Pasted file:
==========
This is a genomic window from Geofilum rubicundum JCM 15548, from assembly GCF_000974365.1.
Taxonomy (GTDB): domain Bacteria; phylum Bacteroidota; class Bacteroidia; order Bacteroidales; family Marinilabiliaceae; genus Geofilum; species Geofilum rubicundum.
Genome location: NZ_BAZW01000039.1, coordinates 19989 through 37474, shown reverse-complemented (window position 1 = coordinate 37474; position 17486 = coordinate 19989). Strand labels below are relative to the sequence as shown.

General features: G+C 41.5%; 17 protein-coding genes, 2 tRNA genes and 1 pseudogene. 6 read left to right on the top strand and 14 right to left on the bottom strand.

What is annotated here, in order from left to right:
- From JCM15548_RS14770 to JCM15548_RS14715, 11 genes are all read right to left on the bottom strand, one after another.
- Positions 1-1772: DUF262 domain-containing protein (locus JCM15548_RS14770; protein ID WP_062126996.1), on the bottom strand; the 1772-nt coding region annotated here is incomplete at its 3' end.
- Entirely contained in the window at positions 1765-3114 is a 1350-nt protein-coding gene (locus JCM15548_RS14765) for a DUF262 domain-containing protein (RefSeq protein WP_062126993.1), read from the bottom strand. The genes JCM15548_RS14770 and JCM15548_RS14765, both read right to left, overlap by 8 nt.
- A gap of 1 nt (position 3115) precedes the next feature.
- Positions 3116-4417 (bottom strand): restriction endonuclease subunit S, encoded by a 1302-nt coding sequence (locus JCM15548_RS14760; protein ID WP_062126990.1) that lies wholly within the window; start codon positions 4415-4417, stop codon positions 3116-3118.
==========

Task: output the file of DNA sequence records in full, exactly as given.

This is a genomic window from Geofilum rubicundum JCM 15548, from assembly GCF_000974365.1.
Taxonomy (GTDB): domain Bacteria; phylum Bacteroidota; class Bacteroidia; order Bacteroidales; family Marinilabiliaceae; genus Geofilum; species Geofilum rubicundum.
Genome location: NZ_BAZW01000039.1, coordinates 19989 through 37474, shown reverse-complemented (window position 1 = coordinate 37474; position 17486 = coordinate 19989). Strand labels below are relative to the sequence as shown.

General features: G+C 41.5%; 17 protein-coding genes, 2 tRNA genes and 1 pseudogene. 6 read left to right on the top strand and 14 right to left on the bottom strand.

What is annotated here, in order from left to right:
- From JCM15548_RS14770 to JCM15548_RS14715, 11 genes are all read right to left on the bottom strand, one after another.
- Positions 1-1772: DUF262 domain-containing protein (locus JCM15548_RS14770; protein ID WP_062126996.1), on the bottom strand; the 1772-nt coding region annotated here is incomplete at its 3' end.
- Entirely contained in the window at positions 1765-3114 is a 1350-nt protein-coding gene (locus JCM15548_RS14765) for a DUF262 domain-containing protein (RefSeq protein WP_062126993.1), read from the bottom strand. The genes JCM15548_RS14770 and JCM15548_RS14765, both read right to left, overlap by 8 nt.
- A gap of 1 nt (position 3115) precedes the next feature.
- Positions 3116-4417 (bottom strand): restriction endonuclease subunit S, encoded by a 1302-nt coding sequence (locus JCM15548_RS14760; protein ID WP_062126990.1) that lies wholly within the window; start codon positions 4415-4417, stop codon positions 3116-3118.